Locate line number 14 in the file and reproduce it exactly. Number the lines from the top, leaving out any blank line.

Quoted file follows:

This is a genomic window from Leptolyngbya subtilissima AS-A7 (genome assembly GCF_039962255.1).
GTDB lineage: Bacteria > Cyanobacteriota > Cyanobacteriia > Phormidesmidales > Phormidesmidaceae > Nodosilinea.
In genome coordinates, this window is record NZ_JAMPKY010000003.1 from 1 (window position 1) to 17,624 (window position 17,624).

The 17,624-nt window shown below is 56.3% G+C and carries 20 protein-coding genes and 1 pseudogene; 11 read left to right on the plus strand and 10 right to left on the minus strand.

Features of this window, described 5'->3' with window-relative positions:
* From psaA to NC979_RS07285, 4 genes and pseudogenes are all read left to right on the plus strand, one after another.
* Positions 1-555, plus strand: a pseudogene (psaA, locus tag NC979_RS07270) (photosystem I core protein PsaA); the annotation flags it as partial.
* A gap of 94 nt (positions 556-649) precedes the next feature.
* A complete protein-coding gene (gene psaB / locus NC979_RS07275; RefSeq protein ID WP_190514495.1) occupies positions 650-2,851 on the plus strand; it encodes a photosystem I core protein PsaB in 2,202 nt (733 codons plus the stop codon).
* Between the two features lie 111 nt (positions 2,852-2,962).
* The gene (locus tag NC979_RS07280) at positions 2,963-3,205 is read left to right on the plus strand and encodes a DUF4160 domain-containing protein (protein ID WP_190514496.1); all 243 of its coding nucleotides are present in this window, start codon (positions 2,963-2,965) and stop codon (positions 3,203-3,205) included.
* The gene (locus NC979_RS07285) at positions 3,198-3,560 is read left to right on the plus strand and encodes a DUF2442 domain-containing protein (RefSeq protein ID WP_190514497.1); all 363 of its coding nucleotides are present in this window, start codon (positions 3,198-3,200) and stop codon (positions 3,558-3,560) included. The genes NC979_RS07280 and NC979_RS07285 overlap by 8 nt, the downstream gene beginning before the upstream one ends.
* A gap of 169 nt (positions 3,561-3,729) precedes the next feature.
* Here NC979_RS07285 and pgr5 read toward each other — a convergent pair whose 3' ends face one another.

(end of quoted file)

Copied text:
* Here NC979_RS07285 and pgr5 read toward each other — a convergent pair whose 3' ends face one another.